Oxfords, not brogues meets Tequila (Channing Tatum) and Whiskey (Pedro Pascal) in the rousing sequel, Kingsman: The Golden Circle. Director/writer Matthew Vaughn recaptures the humour and over the top action that made the original such a hit. It’s a zany, save the world adventure akin to a seventies Bond flick on acid. Strong performances from the star-studded ensemble cast sell the madcap plot. Julianne Moore is the standout as the diabolical villainess. She is certainly a memorable baddie. Kingsman 2 does run long at two hours and twenty minutes. There’s a smidge more melodrama than expected, but it’s a minor detraction from the film’s high entertainment value.
The story picks up with Eggsy (Taron Egerton) and Princess Tilde (Hanna Alstrom) taking their relationship to the next level. His job as a secret agent seems like peanuts compared to meeting her Swedish royalty parents. Eggsy’s domestic bliss is interrupted by an attack that decimates Kingsman. As Eggsy and Merlin (Mark Strong) struggle to respond, a clue from the beginning of Kingsman points the way. They learn that help lies across the pond, in Kentucky of all places. Time becomes a crucial factor as their evil adversary, The Golden Circle, reveals its sinister plan to the world.
Kingsman 2 has several subplots that are almost equal to the main story. No spoilers here, but I’ll just go a tad into the one I found the most interesting and unexpected; the romance. It’s a pleasant surprise how much time Matthew Vaughn spends on Eggsy and Tilde. Who would have thought that the buggered princess and urchin turned agent had legs? Eggsy is a world-saving bad-ass that adores his girlfriend. It’s a flip on the no connections life of an agent. A particular situation with Eggsy and Tilde will have you howling with laughter. The Swedish princess plays a big part in this film.
The Kingsmen interacting with their American counterparts is downright hilarious. The whiskey drinking, cowboy hat wearing, chaw chewers, are a great contrast to their refined cousins. The “suited and booted” tagline is an apt description for the antics. The introduction of the new characters lays solid groundwork for future films. Think of how integral the character of Felix Lighter and the CIA are to the Bond franchise. The Statesmen fill that role, but in a much funnier and ass-kicking way.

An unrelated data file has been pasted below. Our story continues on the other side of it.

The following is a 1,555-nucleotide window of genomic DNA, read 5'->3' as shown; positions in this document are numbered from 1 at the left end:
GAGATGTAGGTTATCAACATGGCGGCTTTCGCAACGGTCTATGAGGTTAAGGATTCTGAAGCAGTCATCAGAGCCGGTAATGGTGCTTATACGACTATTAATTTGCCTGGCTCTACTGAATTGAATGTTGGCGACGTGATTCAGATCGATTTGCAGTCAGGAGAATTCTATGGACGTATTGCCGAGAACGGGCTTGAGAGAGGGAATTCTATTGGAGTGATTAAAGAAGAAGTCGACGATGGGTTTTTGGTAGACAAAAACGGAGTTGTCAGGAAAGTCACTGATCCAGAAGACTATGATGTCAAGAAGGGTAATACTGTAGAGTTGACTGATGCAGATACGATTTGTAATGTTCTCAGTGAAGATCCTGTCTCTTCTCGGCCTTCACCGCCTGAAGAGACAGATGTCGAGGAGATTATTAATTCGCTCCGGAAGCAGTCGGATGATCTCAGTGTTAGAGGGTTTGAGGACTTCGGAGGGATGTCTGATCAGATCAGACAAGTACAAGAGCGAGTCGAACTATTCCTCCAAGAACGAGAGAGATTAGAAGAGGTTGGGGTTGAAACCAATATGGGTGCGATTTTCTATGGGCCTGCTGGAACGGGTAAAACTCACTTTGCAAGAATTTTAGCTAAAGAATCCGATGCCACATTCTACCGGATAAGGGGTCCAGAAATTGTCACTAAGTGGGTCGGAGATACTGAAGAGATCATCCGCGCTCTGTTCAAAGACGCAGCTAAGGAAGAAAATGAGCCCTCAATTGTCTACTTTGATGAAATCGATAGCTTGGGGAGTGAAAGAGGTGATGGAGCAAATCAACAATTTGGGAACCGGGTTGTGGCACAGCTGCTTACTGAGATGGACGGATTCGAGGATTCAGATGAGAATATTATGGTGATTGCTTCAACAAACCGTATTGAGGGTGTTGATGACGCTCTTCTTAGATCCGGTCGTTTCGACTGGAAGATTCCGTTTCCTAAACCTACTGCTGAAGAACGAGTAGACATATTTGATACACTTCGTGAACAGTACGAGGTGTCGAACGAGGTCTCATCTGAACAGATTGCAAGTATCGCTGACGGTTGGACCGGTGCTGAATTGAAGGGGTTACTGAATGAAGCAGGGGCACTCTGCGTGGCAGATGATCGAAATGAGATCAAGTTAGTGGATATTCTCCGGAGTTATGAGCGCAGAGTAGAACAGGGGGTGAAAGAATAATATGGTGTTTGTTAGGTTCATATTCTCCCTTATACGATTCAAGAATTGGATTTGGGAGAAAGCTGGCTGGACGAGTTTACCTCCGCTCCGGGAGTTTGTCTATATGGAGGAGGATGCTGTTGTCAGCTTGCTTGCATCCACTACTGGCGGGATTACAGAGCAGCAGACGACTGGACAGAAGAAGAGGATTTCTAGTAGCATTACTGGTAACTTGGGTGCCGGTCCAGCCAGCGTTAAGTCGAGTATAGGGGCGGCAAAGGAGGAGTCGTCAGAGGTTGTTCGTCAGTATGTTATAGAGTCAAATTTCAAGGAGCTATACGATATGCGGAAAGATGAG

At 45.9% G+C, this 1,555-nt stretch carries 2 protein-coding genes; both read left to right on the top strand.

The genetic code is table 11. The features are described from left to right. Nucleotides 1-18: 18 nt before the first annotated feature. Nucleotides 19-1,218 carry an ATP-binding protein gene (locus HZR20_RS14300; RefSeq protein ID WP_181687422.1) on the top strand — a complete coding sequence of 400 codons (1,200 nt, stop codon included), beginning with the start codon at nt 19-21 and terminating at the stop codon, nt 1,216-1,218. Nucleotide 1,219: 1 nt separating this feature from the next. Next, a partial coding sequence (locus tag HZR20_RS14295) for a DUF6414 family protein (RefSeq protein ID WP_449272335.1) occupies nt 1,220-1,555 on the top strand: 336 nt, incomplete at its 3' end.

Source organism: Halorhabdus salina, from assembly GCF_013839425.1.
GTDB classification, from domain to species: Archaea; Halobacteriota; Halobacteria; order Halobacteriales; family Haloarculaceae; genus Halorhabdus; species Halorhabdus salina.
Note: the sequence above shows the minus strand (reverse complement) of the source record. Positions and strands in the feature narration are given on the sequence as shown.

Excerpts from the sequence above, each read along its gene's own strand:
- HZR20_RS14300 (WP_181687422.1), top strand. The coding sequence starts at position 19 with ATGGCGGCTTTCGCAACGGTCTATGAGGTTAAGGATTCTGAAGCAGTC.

Julianne Moore is deliciously evil. Imagine if her Far From Heaven character was transformed into an insane supervillain. Her fifties housewife look and demeanour is a welcome change to the macho nonsense we usually get in films like this. I won’t reveal what The Golden Circle is all about, but it’s pretty interesting. Matthew Vaughn offers a different take on an old problem. The characters, much like real people in the real world, see this problem in different lights. Kingsman 2 gets strangely philosophical in the homestretch.
The film drags at points. There is a mountain of dialogue between the characters. It is excessive. I respect that Matthew Vaughn wants to go deep in establishing rapport. This is especially the case with an important returning ally. Some of these scenes don’t work. There’s just too much ham on the sandwich. A slight edit could have reduced some of the soap opera moments.
The original must be seen to appreciate and understand the sequel. Golden Circle wouldn’t make a lick of sense otherwise. If you liked the first film, then you will unequivocally be happy here. It’s a fun, action-packed sequel, filled with racy humour. My last bit of acclaim is saved for Taron Egerton. As Eggsy, he is the bedrock of Kingsman. Eggerton can belt out hits in Sing, warm our hearts as Eddie the Eagle, and pummel bad guys here in a crushed, red velvet blazer. The guy is a true talent. 20th Century Fox has the star, director, and new franchise to bank on.